There was the smell of fresh paint as I made my way to the Anspach Theatre last night for Parts 1, 2, and 3 of Suzan-Lori Parks new work playing at The Joseph Papp Public Theatre.I couldn’t believe it had been thirteen years in the same building — that I saw another play of hers — that went on to win the Pulitzer. It was 2001, I was just turning twenty five, Karen’s was still on Astor Place — serving the best vegetarian chili in town, no had ever heard of a David Barton Gym, and there were still two very tall buildings standing proud in the financial district.
Much has changed.
There was a moment during the [standing] ovation I gave to the performers last night — i saw it on there faces — that things were still changing. A promise that things will continue to change. A world that sparkled and cracked with energy, pathos, and song.
I am not qualified to speak eloquently on what I witnessed last night. All I can tell you is that I was there, and had that funny feeling when you’re seeing something big going down, and you float out of yourself and think “this is big. I’m watching something big happen.”
I have given very few standing ovations in my life. Even if I really loved the show — I don’t stand. Yesterday, I stood before before the lights went down. As though when the stage went dark — royalty had left the building — I stood as a sign of respect.
Suzanne Lori Parks you are a fantastic playwright, and this was beautiful in so many ways. You took me back. Back to a time I could only imagine. Like dinosaurs. BUT NOT THAT FAR! Not far at all. I don’t think I realized that. I want to apologize, and I want to thank you. (Sorry if this makes little sense.) So many times during your play I wanted the actors to stop so I could catch up. That’s it — I could not emotionally catch up with your play. It is too much. I am too ignorant of that time period, and history. My history. I am going to fix this. I will never not know about this time again. I want to apologize for not knowing my history, and I want to thank you for making me want to learn about it.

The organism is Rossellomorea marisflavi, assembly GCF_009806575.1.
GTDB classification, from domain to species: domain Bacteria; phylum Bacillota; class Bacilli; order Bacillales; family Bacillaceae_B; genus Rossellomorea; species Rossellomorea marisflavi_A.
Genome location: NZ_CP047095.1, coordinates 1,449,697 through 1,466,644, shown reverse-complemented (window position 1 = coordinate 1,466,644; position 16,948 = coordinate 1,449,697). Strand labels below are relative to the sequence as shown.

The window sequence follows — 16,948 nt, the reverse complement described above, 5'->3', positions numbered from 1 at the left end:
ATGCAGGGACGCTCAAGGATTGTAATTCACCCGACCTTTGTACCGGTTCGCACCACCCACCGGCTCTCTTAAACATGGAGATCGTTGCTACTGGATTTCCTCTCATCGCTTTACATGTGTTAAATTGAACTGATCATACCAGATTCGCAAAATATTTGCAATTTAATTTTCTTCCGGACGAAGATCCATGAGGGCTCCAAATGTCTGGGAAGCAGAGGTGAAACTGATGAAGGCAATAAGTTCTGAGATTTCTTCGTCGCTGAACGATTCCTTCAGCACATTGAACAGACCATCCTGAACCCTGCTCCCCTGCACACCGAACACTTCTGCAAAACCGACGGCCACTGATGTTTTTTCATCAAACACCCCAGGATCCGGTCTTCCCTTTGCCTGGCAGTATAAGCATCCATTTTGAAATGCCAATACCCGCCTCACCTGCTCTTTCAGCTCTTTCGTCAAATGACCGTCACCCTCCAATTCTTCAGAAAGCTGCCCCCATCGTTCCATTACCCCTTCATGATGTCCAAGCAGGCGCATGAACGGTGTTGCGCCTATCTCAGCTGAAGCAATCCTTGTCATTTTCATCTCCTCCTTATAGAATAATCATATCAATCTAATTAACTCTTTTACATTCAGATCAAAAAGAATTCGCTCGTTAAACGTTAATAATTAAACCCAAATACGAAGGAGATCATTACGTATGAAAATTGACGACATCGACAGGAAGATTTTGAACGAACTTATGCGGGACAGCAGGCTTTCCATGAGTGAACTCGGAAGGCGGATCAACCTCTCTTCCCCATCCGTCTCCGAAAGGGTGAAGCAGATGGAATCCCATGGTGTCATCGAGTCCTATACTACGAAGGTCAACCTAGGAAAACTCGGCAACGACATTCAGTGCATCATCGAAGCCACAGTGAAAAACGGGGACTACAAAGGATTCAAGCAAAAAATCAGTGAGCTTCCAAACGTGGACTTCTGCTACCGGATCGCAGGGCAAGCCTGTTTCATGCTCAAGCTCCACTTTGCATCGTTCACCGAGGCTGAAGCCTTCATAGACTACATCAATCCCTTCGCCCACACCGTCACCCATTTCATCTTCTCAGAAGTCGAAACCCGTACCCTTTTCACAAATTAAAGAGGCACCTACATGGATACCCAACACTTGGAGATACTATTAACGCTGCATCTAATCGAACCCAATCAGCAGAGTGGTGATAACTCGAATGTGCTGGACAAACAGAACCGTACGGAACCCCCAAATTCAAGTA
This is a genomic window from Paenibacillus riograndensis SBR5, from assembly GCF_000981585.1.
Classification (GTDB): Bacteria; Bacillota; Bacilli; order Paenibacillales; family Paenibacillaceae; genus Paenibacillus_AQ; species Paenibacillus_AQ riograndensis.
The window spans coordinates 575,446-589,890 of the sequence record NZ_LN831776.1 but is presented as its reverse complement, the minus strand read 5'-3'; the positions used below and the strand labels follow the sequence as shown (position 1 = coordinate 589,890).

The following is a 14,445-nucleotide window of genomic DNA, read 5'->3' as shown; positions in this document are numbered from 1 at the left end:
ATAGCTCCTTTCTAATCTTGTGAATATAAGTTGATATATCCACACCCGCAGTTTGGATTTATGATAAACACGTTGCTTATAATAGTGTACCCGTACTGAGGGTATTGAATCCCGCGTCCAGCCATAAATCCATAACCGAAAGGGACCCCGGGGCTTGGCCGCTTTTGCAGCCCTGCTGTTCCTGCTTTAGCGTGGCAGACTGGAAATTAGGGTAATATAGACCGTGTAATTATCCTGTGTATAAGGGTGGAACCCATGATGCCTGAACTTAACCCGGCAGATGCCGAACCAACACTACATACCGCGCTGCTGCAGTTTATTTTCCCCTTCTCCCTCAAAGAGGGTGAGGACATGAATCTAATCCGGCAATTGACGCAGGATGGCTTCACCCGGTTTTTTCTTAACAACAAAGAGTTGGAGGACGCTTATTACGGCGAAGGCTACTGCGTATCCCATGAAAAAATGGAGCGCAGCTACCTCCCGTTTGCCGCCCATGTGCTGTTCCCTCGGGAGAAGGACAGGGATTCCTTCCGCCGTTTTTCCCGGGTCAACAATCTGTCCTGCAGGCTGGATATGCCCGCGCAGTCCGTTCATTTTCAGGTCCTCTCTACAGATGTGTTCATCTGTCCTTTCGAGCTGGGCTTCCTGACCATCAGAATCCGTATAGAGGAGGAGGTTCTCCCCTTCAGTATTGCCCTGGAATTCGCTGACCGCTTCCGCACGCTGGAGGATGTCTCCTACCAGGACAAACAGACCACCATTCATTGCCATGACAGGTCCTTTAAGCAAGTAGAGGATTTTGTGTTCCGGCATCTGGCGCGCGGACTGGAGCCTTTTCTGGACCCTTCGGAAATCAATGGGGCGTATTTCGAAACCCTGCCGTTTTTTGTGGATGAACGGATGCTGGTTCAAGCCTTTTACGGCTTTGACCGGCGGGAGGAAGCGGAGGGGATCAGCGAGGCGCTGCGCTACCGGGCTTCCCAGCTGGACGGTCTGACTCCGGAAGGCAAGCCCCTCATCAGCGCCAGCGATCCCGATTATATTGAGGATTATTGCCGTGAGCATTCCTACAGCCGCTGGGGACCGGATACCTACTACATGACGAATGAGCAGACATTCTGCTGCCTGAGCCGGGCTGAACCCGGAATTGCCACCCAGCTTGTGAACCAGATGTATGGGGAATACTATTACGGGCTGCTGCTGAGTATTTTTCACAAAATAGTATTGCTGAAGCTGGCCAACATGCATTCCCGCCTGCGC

You took from the Greeks, Guirgis, and Shakespeare. Many times did I feel as though I were watching a Shakespeare play, not only from some key phrases, but the way the actors thought on the line. Very few pauses, and the actors were finding the words they were saying as they were speaking. Newly minting the words.
All of the actors — tremendous. I don’t know any of your names, but well done. It was soap opera-y at times, but all real. It was heightened, but all real. It never got sappy. It was like the part of the roller coaster where you go up slow then come flying down, except the opposite. Sometimes I felt myself shoot up to the top, then invert to where I am about to fall out of my seat, and SLOWLY go down a long long long fall.
The Director, lights, guitarist, set. I love that long walking, and looking out. I loved the talking to the audience. I bought it. I bought it all.
The writing — the best marriage of images and emotion. Poetry, but in the best sense — in an inclusive way. In way that is accessible. You say “hello, how are you,” before you go off the deep end; which is why we follow you. (Guirgis can do it, too.) You sound like you swallowed your heart, and every time someone speaks a piece of it gets caught in the throat and needs to be coughed out. There are so many moments and I am going to run down them all as they pop up…. (MAJOR FUCKING SPOILERS. IF YOU HAVEN’T SEEN THE PLAY STOP READING.)
When he looks as his hands and they are his.
When he gives the Private freedom.
Every word out of Homer’s mouth. His slight corrections to Hero’s words: “I didn’t lose it…”
Music in the background.
Penny. I will write her name in the sand. Heartbreaking. And not in the sense that I can’t watch; in the slow sense of an impending car accident. One that I can’t take my eyes off. What poise. What beautiful/elegant strength.
The feather. You turned into a bird, and you know which one.
I literally wanted to stand up and cheer when you made that long walk across the stage to come home.
IT all starts with them looking out.
The hand covering there eye from the sun, or gauging distance.
The Chorus: perfect. I wanted to sit on the porch with you. I wanted you to know me. I wanted a secret treasure to trade, or bet with.
“You ever pick your own name? You should try it.”
So many questions to the audience that rewired my entire human hard drive. I have to stop. I have shit to do.
If I left you out — I think you’re brilliant. All of the acting. You all fit into the story. Refreshing these days to see everyone in the same play. Thank you all so much for an incredible night. Suzan-Lori Parks you made something that everyone needs to see.